I think REDD+ is the Holy Grail for impact investors who want to gain a reasonable return and have impact on something that matters to them personally. REDD+ projects influence sustainable development within communities, protection of bio-diversity and climate and clean water access. In fact Wildlife Works’ REDD+ projects address 15 of the SDGs. This gives investors a unique opportunity to invest in a programme that impacts the issues they care deeply about, yet treats the problem in a holistic fashion, and generates a reasonable financial return. REDD+ is a very attractive platform for impact investors.
Wildlife Works is a REDD+ initiative at ‘project level’. There is also the UN-REDD framework that works with countries on national plans to stop deforestation and generate emission reductions to sell to other countries. Are there any links between the two?
The Paris Agreement identifies REDD+ as a mitigation category that is important and should be supported. The significant difference between the Paris Agreement and the Kyoto Agreement is that Paris is really a bottom-up agreement that allows countries to set goals for themselves and the UN is essentially a score keeper, a guidance giver and best practice sharer. Countries are deciding for themselves how to implement REDD+ as well as the other climate activities in the country. Most developing countries understand that the real activities to stop deforestation happen in the landscape at local levels. Very few believe you can pass a few laws at national level to solve the problem. There are lots of drivers of deforestation – logging, agriculture, population pressure – and you really need to have activity on the ground to address most of them. So countries are trying to figure out ‘nesting’ – how to nest those local project activities within national programmes so they build on each other. The local programme reflecting the national objectives and the national programme benefitting from local performance is key.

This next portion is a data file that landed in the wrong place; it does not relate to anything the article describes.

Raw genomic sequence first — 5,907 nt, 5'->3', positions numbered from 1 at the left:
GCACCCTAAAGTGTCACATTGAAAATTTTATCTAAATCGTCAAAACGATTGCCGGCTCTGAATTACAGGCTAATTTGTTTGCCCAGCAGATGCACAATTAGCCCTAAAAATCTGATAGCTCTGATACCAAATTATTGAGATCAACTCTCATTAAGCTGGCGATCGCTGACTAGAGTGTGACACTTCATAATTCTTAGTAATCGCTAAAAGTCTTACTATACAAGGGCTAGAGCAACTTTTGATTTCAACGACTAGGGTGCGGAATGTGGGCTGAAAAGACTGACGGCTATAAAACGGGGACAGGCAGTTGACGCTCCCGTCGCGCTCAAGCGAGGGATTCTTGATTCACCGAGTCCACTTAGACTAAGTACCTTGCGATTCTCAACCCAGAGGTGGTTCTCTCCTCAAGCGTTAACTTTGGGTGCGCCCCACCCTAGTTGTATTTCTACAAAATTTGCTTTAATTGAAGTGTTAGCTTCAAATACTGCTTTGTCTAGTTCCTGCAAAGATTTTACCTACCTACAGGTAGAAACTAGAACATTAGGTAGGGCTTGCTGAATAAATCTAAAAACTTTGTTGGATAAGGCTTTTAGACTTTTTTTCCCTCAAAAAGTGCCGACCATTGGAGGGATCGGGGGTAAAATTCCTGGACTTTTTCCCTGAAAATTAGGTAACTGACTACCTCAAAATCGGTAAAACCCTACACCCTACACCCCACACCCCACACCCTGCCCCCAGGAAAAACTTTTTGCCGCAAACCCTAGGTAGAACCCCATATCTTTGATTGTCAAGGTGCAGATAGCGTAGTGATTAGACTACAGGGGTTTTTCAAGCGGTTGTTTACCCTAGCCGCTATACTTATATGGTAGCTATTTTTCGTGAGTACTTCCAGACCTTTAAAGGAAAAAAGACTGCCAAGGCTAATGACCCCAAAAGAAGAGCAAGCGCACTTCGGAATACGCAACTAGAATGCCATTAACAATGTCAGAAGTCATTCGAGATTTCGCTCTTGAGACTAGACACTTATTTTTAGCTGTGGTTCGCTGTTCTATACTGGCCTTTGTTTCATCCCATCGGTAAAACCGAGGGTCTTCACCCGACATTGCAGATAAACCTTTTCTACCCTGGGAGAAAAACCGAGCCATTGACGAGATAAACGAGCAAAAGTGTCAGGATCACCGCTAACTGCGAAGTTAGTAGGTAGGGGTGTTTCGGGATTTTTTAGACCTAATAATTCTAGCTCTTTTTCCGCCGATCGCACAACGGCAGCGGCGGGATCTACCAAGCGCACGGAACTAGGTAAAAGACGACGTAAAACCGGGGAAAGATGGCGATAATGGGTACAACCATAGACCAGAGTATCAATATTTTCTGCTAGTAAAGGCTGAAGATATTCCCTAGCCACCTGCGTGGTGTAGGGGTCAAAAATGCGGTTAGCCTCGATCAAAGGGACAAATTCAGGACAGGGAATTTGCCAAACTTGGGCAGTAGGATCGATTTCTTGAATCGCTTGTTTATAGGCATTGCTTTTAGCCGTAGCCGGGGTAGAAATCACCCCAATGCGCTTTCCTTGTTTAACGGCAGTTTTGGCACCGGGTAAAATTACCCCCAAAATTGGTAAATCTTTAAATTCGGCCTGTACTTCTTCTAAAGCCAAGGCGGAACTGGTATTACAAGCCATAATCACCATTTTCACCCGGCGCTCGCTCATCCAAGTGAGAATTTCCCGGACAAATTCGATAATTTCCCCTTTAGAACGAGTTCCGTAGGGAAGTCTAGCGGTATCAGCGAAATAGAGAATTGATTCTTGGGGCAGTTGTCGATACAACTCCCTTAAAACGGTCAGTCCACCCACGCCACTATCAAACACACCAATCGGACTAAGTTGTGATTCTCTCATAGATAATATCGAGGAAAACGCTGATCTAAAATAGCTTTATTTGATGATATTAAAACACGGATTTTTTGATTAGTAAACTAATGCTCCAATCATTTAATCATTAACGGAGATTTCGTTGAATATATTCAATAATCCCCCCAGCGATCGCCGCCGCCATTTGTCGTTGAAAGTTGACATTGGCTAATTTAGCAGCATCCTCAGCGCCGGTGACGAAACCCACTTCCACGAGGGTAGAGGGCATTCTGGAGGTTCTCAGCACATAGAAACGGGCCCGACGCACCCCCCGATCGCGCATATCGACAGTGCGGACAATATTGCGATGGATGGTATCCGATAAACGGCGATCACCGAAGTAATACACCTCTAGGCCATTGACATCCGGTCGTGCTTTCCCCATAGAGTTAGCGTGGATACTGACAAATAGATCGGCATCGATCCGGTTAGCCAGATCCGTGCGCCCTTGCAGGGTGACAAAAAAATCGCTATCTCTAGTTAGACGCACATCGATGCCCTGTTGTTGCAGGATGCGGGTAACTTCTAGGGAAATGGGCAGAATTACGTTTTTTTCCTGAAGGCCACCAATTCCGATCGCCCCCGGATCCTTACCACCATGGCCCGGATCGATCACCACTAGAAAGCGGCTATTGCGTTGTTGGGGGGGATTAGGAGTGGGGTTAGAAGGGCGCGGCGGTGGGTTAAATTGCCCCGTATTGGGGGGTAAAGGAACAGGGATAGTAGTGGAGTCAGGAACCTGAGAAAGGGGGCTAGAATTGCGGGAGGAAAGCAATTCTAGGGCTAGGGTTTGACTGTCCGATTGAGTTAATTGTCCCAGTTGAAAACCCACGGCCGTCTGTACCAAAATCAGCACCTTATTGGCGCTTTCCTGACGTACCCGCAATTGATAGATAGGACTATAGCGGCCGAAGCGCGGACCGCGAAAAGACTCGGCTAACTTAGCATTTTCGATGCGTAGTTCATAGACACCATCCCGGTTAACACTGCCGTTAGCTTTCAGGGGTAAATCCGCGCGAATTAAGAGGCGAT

REDD+ has come under criticism from some circles for a number of years. For example, some say it is wrong to try and put a price tag on nature….
I call this ‘Nirvana’. I was once in this category too. I thought that nature was too precious to put a price tag on, too precious to rely on a market mechanism. We should value elephants, rhinos and lions because of their intrinsic value and I still believe that. But a significant proportion of the rest of the world doesn’t share or act on that belief. So it is not a practical solution to the problem. It isn’t practical to wait for the world to become enlightened enough to leave the forests and elephants alone. REDD+ puts a practical value on standing forests to give communities an economic alternative to deforestation.
There are also concerns about land rights where REDD+ developers work….
Land rights and land tenure people believe that giving land rights over forests to indigenous communities is the solution and in many cases that may well be true.